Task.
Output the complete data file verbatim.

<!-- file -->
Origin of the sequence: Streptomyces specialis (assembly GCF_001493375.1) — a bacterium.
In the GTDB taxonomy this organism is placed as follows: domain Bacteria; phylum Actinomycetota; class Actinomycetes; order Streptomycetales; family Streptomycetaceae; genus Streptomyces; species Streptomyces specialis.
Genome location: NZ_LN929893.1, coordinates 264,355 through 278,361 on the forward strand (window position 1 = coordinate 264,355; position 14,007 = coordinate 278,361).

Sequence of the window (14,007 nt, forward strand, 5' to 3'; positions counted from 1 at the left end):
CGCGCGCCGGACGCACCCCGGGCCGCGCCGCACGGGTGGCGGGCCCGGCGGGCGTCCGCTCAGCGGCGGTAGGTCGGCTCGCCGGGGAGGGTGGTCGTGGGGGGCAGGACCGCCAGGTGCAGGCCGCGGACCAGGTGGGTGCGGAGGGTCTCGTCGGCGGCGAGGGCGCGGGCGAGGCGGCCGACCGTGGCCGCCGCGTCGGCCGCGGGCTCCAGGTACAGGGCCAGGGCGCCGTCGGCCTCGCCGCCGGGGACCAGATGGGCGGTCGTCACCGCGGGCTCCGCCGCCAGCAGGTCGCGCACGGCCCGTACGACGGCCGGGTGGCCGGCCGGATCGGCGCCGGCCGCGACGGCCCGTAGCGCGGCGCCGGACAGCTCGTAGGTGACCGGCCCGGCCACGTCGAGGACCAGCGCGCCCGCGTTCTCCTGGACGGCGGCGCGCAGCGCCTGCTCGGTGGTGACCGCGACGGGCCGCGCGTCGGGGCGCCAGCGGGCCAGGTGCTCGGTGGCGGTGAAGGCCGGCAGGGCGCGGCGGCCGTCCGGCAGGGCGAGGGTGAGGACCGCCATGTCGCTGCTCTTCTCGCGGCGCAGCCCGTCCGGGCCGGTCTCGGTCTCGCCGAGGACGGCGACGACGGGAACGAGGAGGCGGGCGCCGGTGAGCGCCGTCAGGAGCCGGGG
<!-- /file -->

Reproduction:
Origin of the sequence: Streptomyces specialis (assembly GCF_001493375.1) — a bacterium.
In the GTDB taxonomy this organism is placed as follows: domain Bacteria; phylum Actinomycetota; class Actinomycetes; order Streptomycetales; family Streptomycetaceae; genus Streptomyces; species Streptomyces specialis.
Genome location: NZ_LN929893.1, coordinates 264,355 through 278,361 on the forward strand (window position 1 = coordinate 264,355; position 14,007 = coordinate 278,361).

Sequence of the window (14,007 nt, forward strand, 5' to 3'; positions counted from 1 at the left end):
CGCGCGCCGGACGCACCCCGGGCCGCGCCGCACGGGTGGCGGGCCCGGCGGGCGTCCGCTCAGCGGCGGTAGGTCGGCTCGCCGGGGAGGGTGGTCGTGGGGGGCAGGACCGCCAGGTGCAGGCCGCGGACCAGGTGGGTGCGGAGGGTCTCGTCGGCGGCGAGGGCGCGGGCGAGGCGGCCGACCGTGGCCGCCGCGTCGGCCGCGGGCTCCAGGTACAGGGCCAGGGCGCCGTCGGCCTCGCCGCCGGGGACCAGATGGGCGGTCGTCACCGCGGGCTCCGCCGCCAGCAGGTCGCGCACGGCCCGTACGACGGCCGGGTGGCCGGCCGGATCGGCGCCGGCCGCGACGGCCCGTAGCGCGGCGCCGGACAGCTCGTAGGTGACCGGCCCGGCCACGTCGAGGACCAGCGCGCCCGCGTTCTCCTGGACGGCGGCGCGCAGCGCCTGCTCGGTGGTGACCGCGACGGGCCGCGCGTCGGGGCGCCAGCGGGCCAGGTGCTCGGTGGCGGTGAAGGCCGGCAGGGCGCGGCGGCCGTCCGGCAGGGCGAGGGTGAGGACCGCCATGTCGCTGCTCTTCTCGCGGCGCAGCCCGTCCGGGCCGGTCTCGGTCTCGCCGAGGACGGCGACGACGGGAACGAGGAGGCGGGCGCCGGTGAGCGCCGTCAGGAGCCGGGG